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Highlights

Congress established federal standards for the child support enforcement program (CSE) in 1975. State agencies administer the program and the Office of Child Support Enforcement (OCSE) in the Department of Health and Human Services (HHS) oversees it. The CSE program provides several services, including collecting child support payments from noncustodial parents--those who are not the primary caregivers--and distributing these payments to families. Generally, the federal government reimburses state agencies 66 percent of their costs for administering the CSE program. GAO determined (1) how total net federal expenditures for administrative costs changed from fiscal year 2000 to fiscal year 2004; (2) the categories of costs that contributed most to administrative costs in recent years; and (3) steps state agencies have taken to manage costs, and steps OCSE has taken to help state agencies and ensure federal funds have been used appropriately. GAO analyzed program data, surveyed all 54 state agencies and visited 6, interviewed program officials, and reviewed laws, policies, and reports.

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Recommendations

Recommendations for Executive Action

Agency Affected Recommendation Status
Department of Health and Human Services 1. To help manage the administrative costs for the child support enforcement program and ensure federal funds are being appropriately spent, the Secretary of Health and Human Services should direct the Commissioner of OCSE to conduct a study of and develop guidelines for the number of full-time-equivalent employees.
Closed - Not Implemented
In commenting on this report in June 2006, HHS stated that OCSE will consider doing a study of the number of full-time equivalent employees. In October 2007, the agency said that there has been no change. HHS did not comment on this recommendation in FY08. In FY09, HHS commented that OCSE was unable to identify a reasonable method for performing a study and or developing guidelines for the number of full time equivalent employees. Moreover, since the release of the report, funding cuts and state budget deficits have resulted in widespread furloughs, hiring freezes, and lay-offs in state and county child support programs. In FY10, HHS reported that no action is likely to be taken.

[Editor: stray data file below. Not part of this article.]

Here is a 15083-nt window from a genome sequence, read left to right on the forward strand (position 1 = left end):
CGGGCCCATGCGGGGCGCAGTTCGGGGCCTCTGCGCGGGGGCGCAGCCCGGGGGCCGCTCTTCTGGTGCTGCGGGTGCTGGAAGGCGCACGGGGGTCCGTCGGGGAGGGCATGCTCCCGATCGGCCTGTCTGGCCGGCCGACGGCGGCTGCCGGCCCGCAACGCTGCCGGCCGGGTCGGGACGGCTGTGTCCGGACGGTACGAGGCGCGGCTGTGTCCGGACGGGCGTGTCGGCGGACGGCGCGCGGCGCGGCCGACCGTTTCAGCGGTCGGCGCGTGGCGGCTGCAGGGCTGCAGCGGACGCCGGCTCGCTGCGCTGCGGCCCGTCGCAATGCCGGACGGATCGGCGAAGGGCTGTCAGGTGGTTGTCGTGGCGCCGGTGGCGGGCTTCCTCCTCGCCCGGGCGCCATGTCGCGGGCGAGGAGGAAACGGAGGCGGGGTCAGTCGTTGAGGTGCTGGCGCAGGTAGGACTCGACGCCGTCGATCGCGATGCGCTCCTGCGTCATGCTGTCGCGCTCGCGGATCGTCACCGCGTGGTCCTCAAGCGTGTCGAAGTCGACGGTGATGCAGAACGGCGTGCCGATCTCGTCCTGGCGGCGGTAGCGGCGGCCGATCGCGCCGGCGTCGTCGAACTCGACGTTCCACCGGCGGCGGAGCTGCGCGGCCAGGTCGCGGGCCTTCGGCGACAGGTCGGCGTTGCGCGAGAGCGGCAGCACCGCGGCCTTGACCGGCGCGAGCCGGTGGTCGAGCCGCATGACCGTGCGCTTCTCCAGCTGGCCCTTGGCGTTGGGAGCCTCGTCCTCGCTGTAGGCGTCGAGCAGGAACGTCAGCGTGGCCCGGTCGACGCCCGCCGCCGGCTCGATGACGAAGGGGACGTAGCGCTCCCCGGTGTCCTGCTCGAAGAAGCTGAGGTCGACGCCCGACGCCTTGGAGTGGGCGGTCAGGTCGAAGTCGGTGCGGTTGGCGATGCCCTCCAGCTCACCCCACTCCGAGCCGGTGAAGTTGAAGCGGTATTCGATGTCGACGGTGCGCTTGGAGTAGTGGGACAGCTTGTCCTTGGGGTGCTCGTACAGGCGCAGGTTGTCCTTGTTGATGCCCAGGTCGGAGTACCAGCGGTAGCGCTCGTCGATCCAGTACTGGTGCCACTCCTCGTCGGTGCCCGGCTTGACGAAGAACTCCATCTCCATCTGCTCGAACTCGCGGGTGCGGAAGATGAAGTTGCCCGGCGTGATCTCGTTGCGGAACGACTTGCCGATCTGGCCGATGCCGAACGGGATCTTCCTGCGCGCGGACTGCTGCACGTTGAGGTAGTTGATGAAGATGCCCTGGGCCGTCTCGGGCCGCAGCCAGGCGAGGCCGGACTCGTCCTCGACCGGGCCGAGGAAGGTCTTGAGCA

Department of Health and Human Services 2. To help manage the administrative costs for the child support enforcement program and ensure federal funds are being appropriately spent, the Secretary of Health and Human Services should direct the Commissioner of OCSE to direct resources gained from conducting fewer data reliability audits for the incentive payments to completing more administrative cost audits.
Closed - Not Implemented
In commenting on our report, HHS/OCSE did not address this recommendation. In October 2007, the agency reported that OCSE, Office of Audits, plans to use any resources available after completing the legislatively mandated data reliability audits to conduct limited cost audits. HHS did not comment on this recommendation in FY08. As of FY10, HHS reported that no action is likely to be taken.
Department of Health and Human Services 3. To help manage the administrative costs for the child support enforcement program and ensure federal funds are being appropriately spent, the Secretary of Health and Human Services should direct the Commissioner of OCSE to develop an audit plan that considers total expenditures as one of the factors used to select state agencies for administrative cost audits.
Closed - Not Implemented
In commenting on the report in June 2006, HHS/OCSE did not address this recommendation in any way. In October 2007, the agency reported that total expenditures are always considered as a factor in determining where to conduct limited cost auditing. HHS did not comment on this recommendation in FY08. In FY09, HHS maintained that total expenditures are always considered in determining where to conduct a limited cost audit. As of FY10, no additional action was taken by the agency on this recommendation.

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